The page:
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Who We Are

Green Community Connections provides a place to tap into conversations about sustainability issues and to identify concrete steps you can take. We believe change is both necessary and possible and the best way to get there is together. Learn more About Us.

Oak Park Earth Fest 2011 – Video Highlights


View highlights of the 2011 Oak Park Earth Fest which was held on May 21st this year.  Earth Fest is a gathering of eco-friendly vendors, community groups, children’s activities and live entertainment. The mission is to educate and inform people on how to live “greener” lives.

River Forest: Greening Together — the Latest on What’s Happening Around Town

Posted by Sue Crothers

A lot is happening in our little town on the sustainability front.  So much, in fact that it’s hard to know where to start!

The River Forest Park District Foundation in collaboration with the River Forest Library just held a wonderfully attended and informative evening, “Your Grandma was a Locavore.” This was the final presentation in a 5 part series called, The Thoughtful Living Series, where the Library hosted discussions on various topics, from native gardening to zero waste school lunches.  The latest presentation was given by Growing Power, a local Mid-West non-profit that provides locally grown produce, educates and works with inner city kids to teach them how to produce their own food, supports local famers, builds greenhouses and the list goes on.  Check them out at www.growingpower.org The Thoughtful Living Series has been so successful that it will return to the Library in the fall, with an array of more wonderful and helpful ‘Thoughtful Living’ ideas.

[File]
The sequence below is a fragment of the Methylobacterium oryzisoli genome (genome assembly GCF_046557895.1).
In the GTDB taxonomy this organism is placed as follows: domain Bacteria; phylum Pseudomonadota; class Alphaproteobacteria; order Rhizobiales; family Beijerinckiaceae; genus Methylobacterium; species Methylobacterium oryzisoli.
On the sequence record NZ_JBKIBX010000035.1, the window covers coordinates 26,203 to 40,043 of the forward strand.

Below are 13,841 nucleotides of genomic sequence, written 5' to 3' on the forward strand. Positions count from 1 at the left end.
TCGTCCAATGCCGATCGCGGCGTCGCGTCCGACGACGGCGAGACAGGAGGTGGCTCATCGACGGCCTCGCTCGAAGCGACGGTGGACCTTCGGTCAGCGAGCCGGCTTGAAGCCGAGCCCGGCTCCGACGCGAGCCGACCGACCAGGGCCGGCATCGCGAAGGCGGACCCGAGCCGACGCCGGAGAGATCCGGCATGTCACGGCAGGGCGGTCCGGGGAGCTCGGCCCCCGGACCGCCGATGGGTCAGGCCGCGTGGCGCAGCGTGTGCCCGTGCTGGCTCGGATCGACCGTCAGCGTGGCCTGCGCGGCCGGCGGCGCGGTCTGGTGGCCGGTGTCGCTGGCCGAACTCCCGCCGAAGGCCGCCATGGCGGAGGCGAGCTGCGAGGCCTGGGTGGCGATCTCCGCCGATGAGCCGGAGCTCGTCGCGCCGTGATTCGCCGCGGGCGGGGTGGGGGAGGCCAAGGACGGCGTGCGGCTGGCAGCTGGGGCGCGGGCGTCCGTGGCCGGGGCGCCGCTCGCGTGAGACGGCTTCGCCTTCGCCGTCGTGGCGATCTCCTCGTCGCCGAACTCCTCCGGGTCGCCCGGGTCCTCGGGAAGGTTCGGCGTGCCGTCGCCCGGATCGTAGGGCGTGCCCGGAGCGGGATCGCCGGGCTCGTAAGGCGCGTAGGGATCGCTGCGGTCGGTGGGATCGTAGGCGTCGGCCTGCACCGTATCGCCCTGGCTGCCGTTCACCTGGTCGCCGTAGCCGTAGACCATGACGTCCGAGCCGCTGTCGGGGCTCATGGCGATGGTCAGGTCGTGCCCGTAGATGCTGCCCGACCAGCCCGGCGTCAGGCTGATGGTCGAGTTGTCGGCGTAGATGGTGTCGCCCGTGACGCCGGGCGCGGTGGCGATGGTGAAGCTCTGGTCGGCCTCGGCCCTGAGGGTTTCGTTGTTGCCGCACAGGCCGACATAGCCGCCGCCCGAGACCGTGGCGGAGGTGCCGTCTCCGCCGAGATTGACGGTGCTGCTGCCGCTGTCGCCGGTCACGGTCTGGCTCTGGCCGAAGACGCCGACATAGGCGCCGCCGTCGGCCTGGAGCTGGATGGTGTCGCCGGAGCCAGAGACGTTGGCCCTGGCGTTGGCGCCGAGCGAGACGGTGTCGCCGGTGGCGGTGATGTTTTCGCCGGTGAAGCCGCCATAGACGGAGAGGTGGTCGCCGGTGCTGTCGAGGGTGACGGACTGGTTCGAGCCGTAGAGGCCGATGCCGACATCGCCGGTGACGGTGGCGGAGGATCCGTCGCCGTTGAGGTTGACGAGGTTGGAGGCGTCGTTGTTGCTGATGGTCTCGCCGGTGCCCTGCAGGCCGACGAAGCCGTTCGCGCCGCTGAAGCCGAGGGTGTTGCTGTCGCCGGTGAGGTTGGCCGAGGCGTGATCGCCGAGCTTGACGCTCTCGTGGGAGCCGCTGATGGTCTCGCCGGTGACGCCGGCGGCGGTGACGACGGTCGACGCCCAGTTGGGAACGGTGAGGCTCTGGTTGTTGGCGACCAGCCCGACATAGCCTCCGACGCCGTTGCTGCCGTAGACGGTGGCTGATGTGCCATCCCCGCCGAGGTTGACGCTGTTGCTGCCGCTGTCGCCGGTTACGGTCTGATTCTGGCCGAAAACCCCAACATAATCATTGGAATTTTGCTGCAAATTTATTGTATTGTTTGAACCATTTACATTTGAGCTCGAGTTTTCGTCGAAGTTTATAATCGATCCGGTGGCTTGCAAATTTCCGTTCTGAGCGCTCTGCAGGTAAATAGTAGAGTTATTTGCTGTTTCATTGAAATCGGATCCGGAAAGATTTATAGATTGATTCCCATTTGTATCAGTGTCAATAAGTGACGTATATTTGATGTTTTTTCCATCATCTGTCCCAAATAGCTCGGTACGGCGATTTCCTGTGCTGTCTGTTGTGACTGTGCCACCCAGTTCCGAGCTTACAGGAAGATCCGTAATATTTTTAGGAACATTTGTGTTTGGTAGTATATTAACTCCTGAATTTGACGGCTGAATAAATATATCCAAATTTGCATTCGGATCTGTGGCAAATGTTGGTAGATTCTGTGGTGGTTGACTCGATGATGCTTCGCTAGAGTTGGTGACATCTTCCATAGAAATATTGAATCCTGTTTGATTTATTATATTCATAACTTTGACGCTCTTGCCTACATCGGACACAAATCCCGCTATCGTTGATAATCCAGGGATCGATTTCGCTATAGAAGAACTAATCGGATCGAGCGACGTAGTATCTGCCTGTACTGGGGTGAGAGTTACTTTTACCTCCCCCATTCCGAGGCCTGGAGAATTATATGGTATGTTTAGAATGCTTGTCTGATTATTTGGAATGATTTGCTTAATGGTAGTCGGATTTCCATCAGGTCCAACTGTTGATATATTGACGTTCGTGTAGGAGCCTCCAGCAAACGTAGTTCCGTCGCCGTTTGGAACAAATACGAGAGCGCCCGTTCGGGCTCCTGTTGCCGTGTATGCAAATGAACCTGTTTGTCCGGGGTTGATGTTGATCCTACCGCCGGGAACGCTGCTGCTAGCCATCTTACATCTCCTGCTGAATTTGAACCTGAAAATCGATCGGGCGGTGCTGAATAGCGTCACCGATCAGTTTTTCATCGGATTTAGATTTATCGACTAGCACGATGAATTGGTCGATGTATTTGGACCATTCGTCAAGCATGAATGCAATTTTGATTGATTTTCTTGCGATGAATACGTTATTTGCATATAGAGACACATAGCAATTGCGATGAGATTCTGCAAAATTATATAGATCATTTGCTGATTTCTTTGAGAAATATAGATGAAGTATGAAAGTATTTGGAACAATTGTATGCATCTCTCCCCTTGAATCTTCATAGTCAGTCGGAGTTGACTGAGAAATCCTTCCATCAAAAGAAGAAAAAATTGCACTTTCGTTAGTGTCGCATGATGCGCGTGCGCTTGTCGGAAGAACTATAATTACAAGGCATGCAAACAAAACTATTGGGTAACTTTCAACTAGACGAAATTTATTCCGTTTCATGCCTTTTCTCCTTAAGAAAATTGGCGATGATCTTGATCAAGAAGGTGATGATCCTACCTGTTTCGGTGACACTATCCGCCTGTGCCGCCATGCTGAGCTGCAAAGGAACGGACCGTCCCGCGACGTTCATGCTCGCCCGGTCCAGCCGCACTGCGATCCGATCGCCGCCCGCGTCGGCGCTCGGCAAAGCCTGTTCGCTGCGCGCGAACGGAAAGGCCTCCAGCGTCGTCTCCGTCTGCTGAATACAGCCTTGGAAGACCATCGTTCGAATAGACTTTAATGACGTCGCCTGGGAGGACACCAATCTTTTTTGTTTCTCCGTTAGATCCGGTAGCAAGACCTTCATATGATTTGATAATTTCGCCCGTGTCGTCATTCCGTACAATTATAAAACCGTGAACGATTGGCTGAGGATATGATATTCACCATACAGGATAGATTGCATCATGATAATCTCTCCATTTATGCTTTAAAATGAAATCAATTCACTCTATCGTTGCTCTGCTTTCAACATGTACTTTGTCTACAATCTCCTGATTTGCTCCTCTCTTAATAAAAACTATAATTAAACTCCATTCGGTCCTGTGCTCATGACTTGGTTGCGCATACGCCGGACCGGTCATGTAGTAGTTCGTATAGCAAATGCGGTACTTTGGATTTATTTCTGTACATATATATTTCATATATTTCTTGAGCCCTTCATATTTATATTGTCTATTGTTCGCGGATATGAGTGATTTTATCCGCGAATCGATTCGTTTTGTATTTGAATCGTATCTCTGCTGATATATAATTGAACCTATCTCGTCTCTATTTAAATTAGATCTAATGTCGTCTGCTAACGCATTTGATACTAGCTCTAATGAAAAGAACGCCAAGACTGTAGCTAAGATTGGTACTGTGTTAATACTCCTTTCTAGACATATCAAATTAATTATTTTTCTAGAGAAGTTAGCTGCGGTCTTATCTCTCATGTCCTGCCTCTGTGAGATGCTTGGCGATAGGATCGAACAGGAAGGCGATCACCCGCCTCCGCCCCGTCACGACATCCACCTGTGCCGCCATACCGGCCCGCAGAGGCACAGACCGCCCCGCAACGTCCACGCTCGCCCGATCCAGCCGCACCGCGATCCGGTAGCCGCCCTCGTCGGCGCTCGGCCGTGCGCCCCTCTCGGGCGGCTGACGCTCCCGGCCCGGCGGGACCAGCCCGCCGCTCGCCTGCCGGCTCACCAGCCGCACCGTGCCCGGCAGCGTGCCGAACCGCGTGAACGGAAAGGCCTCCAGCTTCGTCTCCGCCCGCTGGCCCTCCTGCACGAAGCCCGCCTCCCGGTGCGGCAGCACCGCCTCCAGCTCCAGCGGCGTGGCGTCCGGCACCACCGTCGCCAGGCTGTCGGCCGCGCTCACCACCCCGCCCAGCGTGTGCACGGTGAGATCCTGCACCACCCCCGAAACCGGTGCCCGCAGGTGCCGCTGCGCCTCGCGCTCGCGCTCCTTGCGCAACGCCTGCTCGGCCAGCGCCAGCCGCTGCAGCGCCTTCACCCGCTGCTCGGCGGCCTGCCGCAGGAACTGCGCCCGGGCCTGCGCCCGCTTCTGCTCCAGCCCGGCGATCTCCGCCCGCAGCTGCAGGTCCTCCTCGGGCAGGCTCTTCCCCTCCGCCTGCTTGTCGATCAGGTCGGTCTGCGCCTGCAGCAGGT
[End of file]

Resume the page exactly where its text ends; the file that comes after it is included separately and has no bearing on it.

Many people have heard something or know much about the PlanItGreen Sustainability Plan, and if they don’t they will soon!  Seven Generations Ahead, together with the Delta Institute, presented the Plan to the River Forest Board of Trustees along with the River Forest Service Club last week.  The idea is that the Governing bodies, schools and organizations in River Forest (and Oak Park) formally adopt and support the Plan so that we can work toward reducing waste, saving energy and water and looking to a brighter, more sustainable future in our Communities.

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My Water’s on Fire Tonight


Power Shift 2011 – 10,000 Gather in DC for Youth Conference on Clean Energy & Climate Change

Post Submitted by Dan Nicklebein, OPRF HS Class of 2010